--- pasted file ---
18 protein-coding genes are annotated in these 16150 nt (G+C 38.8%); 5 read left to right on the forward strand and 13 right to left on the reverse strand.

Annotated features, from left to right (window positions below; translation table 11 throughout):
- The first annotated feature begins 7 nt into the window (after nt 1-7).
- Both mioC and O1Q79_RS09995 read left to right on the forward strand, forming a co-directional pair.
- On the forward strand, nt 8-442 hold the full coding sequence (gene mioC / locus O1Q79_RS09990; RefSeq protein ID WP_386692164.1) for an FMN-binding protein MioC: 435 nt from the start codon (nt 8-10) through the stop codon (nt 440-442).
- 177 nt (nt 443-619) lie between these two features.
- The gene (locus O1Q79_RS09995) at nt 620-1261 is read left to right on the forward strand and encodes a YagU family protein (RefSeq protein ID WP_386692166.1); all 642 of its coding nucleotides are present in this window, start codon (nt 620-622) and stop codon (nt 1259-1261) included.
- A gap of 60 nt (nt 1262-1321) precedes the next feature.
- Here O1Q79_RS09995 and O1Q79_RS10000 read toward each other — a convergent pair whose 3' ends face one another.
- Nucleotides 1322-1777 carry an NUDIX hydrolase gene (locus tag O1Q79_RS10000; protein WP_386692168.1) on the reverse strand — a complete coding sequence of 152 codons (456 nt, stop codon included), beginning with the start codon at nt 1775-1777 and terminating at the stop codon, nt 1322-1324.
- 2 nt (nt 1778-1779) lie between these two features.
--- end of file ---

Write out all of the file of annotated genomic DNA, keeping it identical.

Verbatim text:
18 protein-coding genes are annotated in these 16150 nt (G+C 38.8%); 5 read left to right on the forward strand and 13 right to left on the reverse strand.

Annotated features, from left to right (window positions below; translation table 11 throughout):
- The first annotated feature begins 7 nt into the window (after nt 1-7).
- Both mioC and O1Q79_RS09995 read left to right on the forward strand, forming a co-directional pair.
- On the forward strand, nt 8-442 hold the full coding sequence (gene mioC / locus O1Q79_RS09990; RefSeq protein ID WP_386692164.1) for an FMN-binding protein MioC: 435 nt from the start codon (nt 8-10) through the stop codon (nt 440-442).
- 177 nt (nt 443-619) lie between these two features.
- The gene (locus O1Q79_RS09995) at nt 620-1261 is read left to right on the forward strand and encodes a YagU family protein (RefSeq protein ID WP_386692166.1); all 642 of its coding nucleotides are present in this window, start codon (nt 620-622) and stop codon (nt 1259-1261) included.
- A gap of 60 nt (nt 1262-1321) precedes the next feature.
- Here O1Q79_RS09995 and O1Q79_RS10000 read toward each other — a convergent pair whose 3' ends face one another.
- Nucleotides 1322-1777 carry an NUDIX hydrolase gene (locus tag O1Q79_RS10000; protein WP_386692168.1) on the reverse strand — a complete coding sequence of 152 codons (456 nt, stop codon included), beginning with the start codon at nt 1775-1777 and terminating at the stop codon, nt 1322-1324.
- 2 nt (nt 1778-1779) lie between these two features.